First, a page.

The North Cormorant oil and gas platform, owned and operated by TAQA, a wholly owned subsidiary of Abu Dhabi National Energy Co. (a diversified energy group headquartered in Abu Dhabi, United Arab Emirates), is located off the coast of Scotland, ~177 km (110 miles) northeast of the Shetland Islands in the northern North Sea.
A fixed installation in seawater that is 161-m (528-ft) deep, the platform serves as a manned drilling and production site for the North Cormorant field in the East Shetland Basin. Constructed in the late 1970s with production start-up in 1982, its function is to drill, produce, meter, and pump oil and gas.
The platform consists of an eight-leg steel jacket substructure anchored to the seabed with piles, and a module support frame attached to the jacket that provides support for two levels. Five pipelines are connected to the installation. According to NACE International member Alex Delwiche, engineering manager with Deepwater EU, Ltd. (Surrey, United Kingdom), corrosion protection for the jacket was initially achieved through a galvanic cathodic protection (CP) system. Galvanic aluminum alloy anodes were mounted directly onto the jacket to protect the external uncoated steel from corrosion. Coatings were applied only at the splash zone, on risers, and on some appurtenances.
Although the platform is more than 35 years old, it still serves as a critical hub for major fields in the area. Several subsea surveys over the last several years, however, indicated a reduction in its corrosion protection via CP (i.e., potentials were more positive than –800 mV vs. a silver/silver chloride seawater [Ag/AgCl/sw] reference electrode, the minimum criterion for carbon and low alloy steels), which meant the CP system was nearing the end of its useful life. In 2014, a survey found large areas of the structure were minimally protected, with potentials of –680 mV vs. a Ag/AgCl/sw reference electrode recorded at several locations on the structure. The goal for good corrosion protection in seawater, Delwiche notes, is to achieve potentials more negative than –900 mV. The operator wanted to extend the platform’s service life for an additional 20 years, and to accomplish this, the CP system needed to be upgraded.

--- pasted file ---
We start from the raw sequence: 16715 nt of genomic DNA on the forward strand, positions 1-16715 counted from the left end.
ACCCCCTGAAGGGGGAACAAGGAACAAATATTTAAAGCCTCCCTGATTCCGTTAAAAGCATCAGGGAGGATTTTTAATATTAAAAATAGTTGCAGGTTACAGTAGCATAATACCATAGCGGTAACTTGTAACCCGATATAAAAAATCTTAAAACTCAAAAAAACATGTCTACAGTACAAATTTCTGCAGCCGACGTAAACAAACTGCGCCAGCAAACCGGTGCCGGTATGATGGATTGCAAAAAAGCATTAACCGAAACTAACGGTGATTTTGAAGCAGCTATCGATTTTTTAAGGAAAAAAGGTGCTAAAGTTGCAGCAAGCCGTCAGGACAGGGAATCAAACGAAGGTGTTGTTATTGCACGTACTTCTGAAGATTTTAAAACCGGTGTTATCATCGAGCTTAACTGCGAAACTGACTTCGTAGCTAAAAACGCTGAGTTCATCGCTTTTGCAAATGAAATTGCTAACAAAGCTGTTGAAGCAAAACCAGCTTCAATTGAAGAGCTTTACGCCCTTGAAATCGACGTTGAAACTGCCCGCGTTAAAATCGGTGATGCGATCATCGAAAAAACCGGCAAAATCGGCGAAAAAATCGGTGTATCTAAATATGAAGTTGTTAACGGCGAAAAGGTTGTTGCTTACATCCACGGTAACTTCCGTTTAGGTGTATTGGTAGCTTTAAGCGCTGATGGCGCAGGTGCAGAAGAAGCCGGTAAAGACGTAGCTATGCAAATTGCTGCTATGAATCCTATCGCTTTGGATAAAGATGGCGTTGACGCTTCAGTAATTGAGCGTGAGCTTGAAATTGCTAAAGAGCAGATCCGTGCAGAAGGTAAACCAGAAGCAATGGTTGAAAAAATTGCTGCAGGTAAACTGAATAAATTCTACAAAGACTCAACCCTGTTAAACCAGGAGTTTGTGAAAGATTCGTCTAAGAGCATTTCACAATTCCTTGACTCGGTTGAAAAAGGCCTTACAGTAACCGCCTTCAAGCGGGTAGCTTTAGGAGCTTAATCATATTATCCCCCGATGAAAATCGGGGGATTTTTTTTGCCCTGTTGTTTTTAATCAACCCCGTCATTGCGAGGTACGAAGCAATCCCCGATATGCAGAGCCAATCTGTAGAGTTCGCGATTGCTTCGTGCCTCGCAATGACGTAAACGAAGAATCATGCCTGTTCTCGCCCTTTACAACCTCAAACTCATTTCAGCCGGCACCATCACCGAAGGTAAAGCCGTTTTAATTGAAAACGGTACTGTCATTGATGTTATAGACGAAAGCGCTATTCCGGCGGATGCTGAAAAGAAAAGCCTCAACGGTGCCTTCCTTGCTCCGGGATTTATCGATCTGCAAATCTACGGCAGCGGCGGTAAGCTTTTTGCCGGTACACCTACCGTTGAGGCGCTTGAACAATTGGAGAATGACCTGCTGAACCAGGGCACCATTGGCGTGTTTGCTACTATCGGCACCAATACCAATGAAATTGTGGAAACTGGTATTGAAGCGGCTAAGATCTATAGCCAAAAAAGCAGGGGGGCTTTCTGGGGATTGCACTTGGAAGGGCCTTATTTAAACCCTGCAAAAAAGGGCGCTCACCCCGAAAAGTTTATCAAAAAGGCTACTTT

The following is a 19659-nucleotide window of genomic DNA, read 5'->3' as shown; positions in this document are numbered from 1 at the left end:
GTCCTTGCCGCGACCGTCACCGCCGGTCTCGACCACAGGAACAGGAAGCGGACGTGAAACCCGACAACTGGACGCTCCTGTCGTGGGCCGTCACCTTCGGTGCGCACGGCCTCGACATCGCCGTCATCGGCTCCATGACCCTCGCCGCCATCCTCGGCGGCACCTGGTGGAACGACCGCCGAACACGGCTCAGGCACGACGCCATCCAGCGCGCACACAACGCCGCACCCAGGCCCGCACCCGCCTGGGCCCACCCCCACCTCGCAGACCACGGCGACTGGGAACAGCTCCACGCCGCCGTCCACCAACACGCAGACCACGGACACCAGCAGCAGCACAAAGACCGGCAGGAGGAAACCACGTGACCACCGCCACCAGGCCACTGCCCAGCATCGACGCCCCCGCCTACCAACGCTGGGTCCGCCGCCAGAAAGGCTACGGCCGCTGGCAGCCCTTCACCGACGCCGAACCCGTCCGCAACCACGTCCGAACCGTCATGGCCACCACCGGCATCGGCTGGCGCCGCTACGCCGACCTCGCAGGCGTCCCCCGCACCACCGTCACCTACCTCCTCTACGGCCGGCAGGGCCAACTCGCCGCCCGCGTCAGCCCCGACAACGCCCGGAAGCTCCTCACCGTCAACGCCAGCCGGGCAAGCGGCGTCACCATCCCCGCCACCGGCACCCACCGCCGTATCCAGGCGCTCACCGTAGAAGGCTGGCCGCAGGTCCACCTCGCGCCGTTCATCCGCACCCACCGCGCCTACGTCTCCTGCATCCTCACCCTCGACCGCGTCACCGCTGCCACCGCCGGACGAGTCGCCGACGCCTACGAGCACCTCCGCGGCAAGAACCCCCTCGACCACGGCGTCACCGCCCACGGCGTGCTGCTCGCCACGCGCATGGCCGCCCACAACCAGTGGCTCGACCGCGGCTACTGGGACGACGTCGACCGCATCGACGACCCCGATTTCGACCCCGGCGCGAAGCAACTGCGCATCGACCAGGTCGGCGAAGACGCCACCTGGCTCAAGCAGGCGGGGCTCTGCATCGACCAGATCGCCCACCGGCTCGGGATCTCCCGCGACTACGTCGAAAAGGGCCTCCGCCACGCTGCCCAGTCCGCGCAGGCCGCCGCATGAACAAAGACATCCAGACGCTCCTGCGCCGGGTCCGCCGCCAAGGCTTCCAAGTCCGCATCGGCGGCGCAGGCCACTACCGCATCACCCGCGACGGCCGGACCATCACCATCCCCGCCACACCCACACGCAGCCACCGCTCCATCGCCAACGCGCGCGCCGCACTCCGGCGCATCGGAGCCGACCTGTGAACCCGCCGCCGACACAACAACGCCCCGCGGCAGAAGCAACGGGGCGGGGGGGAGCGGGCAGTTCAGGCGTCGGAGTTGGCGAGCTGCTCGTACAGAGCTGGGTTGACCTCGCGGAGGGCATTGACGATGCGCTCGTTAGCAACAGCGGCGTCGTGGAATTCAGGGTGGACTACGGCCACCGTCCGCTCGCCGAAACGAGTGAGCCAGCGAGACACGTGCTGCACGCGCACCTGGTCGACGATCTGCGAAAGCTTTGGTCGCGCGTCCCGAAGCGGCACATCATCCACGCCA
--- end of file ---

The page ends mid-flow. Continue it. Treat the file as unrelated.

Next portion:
Designing a CP system requires an understanding of the surface area so the electrical current requirements can be determined. This particular jacket structure, however, predated computerized drawing applications, so the surface area needed to be calculated from scanned copies of the original drawings. “Determining the surface area was labor intensive,” Delwiche acknowledges, noting that the task was undertaken several times.